A material engineer at MIT explained 'How to disinfect the display of a smartphone'


is said that there is contact infection in one of the infection routes of the novel coronavirus infection (COVID-19). In particular, smartphones that modern people always touch and operate can be a serious source of infection, so it is very important to clean the smartphone display regularly. Robert McFarlane, a professor of materials engineering and engineering at the Massachusetts Institute of Technology (MIT), explains the disinfection of such smartphone displays.

3Q: Robert Macfarlane on cleaning your smartphone screen | MIT News

Every time you touch the surface of something such as a mobile phone, a certain amount of the substance on your hand moves to the surface you touch. In addition, the material of the surface that you touch with your hands can be touched to some extent. That's why McFarlane explains that smartphone makers minimize the amount of residue left on the surface by coating the display with a material that is chemically strong and does not adsorb other substances.

In order to reliably prevent the spread of COVID-19 infection, it is necessary to develop an antibacterial coating that prevents the attachment of pathogens. According to Professor McFarlane, the development of such coatings is being actively researched in the field of material engineering.

However, the smartphone display has 'transparency' so that the image can be seen clearly, 'electrical resistance' so that it does not respond when not touched, 'conductive' because it reacts when touched, and it can be touched or dirty. Various characteristics are required, such as 'durability' that does not break even if it is worn, and 'ease of handling' that can be easily cleaned by wiping. Even if a new coating is applied to the display to make it antibacterial, it may lose some other property, which makes exponential development difficulty. Therefore, to use the smartphone cleanly, it is necessary to clean it appropriately.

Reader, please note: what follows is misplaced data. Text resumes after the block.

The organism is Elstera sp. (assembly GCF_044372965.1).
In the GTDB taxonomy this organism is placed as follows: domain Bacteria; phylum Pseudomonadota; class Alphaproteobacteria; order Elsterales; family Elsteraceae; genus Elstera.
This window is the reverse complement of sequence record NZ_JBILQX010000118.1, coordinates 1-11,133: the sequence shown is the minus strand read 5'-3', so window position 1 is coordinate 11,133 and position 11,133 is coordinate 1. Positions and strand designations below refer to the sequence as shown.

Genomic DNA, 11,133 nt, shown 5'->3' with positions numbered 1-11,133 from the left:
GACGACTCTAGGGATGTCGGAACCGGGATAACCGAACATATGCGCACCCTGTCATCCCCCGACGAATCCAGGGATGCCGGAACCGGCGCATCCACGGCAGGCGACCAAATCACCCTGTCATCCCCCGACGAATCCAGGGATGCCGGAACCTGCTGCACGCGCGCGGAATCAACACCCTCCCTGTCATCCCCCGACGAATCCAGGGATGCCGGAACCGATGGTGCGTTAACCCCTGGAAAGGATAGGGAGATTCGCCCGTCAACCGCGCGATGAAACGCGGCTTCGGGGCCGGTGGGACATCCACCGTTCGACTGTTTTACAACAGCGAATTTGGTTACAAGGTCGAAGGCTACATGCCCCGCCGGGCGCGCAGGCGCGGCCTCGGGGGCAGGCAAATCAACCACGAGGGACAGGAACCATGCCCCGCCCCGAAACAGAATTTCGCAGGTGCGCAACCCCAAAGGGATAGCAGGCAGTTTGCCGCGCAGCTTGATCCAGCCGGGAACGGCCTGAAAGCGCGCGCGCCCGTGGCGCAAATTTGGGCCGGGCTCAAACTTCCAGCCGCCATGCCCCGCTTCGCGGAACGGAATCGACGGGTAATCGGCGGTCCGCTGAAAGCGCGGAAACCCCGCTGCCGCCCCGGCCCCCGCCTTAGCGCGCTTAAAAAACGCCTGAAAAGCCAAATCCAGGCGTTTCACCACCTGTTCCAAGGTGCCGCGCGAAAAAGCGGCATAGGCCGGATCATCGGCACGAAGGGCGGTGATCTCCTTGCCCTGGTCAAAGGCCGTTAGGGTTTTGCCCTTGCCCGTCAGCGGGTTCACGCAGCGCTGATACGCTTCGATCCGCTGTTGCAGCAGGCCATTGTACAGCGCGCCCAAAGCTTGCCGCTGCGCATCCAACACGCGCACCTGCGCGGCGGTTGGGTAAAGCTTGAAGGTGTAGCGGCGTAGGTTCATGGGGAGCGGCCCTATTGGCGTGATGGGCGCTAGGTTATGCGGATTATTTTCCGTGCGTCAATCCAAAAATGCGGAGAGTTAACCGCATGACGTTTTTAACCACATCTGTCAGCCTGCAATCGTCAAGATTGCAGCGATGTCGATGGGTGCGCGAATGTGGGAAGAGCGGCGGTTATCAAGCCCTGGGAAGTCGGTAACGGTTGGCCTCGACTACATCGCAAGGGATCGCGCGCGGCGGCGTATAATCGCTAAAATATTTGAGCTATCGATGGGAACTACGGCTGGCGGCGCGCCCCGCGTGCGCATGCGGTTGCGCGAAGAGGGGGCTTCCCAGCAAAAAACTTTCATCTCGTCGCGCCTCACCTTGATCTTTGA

Smartphone displays are generally coated with an oil-repellent coating such as

fluorocarbon resin or fluorocarbon . For example, most of the dirt that remains on the display when touched with a finger is oil and fat, and by applying an oil-repellent coating on the surface of the display, it is possible to minimize the amount of oil and fat remaining.

According to Professor McFarlane, oil-repellent coatings are less likely to be removed with rubbing alcohol, but long-term exposure to high concentrations of alcohol can lead to loss of coating uniformity. If the coating is non-uniform, residues tend to adhere, which may affect the optical and mechanical properties of the display such as visibility and touch sensitivity. In other words, Professor McFarlane argues that it is best to avoid using the high-concentration disinfectant solution used for hand disinfection etc. to clean the display as it is.

Professor McFarlane says, 'When cleaning the smartphone display, dilute the rubbing alcohol with water to some extent before using it.' In addition, `` The oil-repellent coating on the display of smartphones prevents the adhesion of microorganisms to some extent, but considering the pandemic of COVID-19, it cannot be said that it sufficiently prevents contamination by microorganisms. No. ”

According to security company Kaspersky, 'The disinfectant solution that has the least effect on oil-repellent coatings is isopropyl alcohol , and the concentration is 70-80% is optimal.' 'Vodka, whiskey, and other ethanol for beverages damage oil-repellent coatings. There is a possibility that it will end up, so you should not use it. '

Smartphone disinfection: How to get rid of the new coronavirus | Kaspersky Lab Official Blog

in Note,   Mobile, Posted by log1i_yk